Exploring the Characteristics of CO2 Emissions Embodied in International Trade and the Fair Share of Responsibility

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Abstract

This paper explores the characteristics of embodied CO2 emissions from the perspective of carbon inflows, carbon outflows, and the net effects, at both an aggregate and bilateral scale. We identify several important relationships in bilateral carbon flows, including China–EU, China–USA, Russia–EU, and China–Japan, which make China and Russia the largest carbon exporters and the EU and the USA the largest carbon importers. A further investigation of the sectors contributing to carbon flows shows that exports from the mineral, chemicals, metals, oil, transport, and other manufacturing sectors are the main cause of carbon outflows, while the intermediate inputs of the electricity and transport sectors are the primary cause of carbon outflows due to export production. Moreover, we propose an intensity-based shared responsibility strategy and find that China should take the most responsibility because it is responsible for nearly 32% of all embodied emissions, due to its less efficient and high carbon-intensive technologies. The USA and the EU follow China, with shares of 13.2% and 11.3%, respectively, owing to their heavy consumption. As a result, China and the USA contribute 31.8% and 20.6%, respectively, of the total global emissions, outweighing the aggregated contribution from all other countries/regions.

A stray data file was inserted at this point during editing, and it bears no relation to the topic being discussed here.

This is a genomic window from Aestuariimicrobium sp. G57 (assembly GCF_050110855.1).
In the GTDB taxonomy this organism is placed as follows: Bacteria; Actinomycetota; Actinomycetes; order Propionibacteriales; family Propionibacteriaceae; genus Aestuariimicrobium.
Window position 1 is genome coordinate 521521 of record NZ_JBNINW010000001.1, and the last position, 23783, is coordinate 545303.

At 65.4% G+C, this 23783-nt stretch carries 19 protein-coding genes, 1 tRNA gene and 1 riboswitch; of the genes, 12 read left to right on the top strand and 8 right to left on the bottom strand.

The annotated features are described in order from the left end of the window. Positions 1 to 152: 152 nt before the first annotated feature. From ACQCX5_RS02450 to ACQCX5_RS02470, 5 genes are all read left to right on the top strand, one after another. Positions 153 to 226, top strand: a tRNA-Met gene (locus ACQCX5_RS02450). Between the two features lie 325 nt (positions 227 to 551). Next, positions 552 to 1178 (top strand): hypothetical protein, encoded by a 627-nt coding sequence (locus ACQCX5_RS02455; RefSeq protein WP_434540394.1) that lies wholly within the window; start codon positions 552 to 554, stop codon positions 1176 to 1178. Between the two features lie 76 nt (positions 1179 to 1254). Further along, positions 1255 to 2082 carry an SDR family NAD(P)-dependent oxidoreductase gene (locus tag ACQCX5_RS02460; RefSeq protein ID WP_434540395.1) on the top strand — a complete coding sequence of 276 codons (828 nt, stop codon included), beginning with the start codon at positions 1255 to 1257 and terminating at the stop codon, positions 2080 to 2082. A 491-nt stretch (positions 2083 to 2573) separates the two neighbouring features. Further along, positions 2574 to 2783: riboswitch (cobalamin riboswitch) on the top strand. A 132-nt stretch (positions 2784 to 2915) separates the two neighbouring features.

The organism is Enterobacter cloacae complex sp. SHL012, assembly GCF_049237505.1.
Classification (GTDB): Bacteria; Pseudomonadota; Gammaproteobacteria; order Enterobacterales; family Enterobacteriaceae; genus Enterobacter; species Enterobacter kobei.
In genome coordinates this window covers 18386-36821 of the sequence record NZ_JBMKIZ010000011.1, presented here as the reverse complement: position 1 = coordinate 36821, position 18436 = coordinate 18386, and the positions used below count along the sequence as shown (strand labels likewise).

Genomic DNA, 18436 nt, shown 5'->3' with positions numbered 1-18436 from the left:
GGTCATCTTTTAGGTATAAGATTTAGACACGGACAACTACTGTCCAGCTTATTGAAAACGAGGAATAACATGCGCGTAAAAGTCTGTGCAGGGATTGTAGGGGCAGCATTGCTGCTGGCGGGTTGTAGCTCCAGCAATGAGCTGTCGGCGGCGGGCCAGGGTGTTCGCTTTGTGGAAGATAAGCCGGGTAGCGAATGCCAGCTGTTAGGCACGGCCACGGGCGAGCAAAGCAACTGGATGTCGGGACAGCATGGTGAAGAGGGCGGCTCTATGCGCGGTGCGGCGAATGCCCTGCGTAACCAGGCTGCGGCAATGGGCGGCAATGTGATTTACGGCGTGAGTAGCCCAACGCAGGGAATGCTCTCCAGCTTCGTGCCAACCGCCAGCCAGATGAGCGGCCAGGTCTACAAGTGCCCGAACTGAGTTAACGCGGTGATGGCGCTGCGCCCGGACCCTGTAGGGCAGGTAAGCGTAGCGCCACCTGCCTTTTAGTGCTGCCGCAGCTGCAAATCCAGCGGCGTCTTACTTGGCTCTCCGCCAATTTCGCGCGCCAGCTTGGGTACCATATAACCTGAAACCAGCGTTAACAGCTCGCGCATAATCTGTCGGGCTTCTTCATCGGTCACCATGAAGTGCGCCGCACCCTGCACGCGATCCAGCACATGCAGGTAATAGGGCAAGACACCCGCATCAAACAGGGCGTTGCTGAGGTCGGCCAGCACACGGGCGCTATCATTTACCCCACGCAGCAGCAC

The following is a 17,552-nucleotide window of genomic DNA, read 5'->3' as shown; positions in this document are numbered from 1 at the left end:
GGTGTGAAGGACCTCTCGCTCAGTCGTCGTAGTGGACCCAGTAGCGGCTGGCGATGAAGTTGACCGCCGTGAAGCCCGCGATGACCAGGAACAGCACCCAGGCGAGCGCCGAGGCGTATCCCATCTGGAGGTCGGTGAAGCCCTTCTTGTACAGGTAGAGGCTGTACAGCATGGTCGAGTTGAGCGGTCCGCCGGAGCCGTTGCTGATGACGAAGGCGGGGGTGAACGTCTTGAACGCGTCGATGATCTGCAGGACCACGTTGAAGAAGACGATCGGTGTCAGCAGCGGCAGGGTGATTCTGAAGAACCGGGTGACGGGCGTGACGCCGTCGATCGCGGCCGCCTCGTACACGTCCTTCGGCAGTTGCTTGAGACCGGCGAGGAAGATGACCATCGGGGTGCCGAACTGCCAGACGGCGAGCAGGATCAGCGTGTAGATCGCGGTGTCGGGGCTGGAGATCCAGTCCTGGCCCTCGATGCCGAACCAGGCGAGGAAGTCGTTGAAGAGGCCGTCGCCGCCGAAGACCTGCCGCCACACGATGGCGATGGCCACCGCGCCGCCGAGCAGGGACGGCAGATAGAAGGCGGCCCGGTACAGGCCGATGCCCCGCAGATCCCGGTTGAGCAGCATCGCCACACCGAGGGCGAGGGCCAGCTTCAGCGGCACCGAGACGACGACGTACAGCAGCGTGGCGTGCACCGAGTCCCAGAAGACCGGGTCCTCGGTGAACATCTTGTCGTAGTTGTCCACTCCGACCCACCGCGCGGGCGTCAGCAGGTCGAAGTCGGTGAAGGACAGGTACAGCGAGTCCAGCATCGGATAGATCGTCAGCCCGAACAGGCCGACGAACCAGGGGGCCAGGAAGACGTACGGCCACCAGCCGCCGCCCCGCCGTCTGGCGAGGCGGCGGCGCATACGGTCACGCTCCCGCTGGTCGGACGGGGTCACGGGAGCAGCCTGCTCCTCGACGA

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Zhu, Y., Shi, Y., Wu, J., Wu, L., & Xiong, W. (2018). Exploring the Characteristics of CO2 Emissions Embodied in International Trade and the Fair Share of Responsibility. Ecological Economics, 146, 574–587. https://doi.org/10.1016/j.ecolecon.2017.12.020

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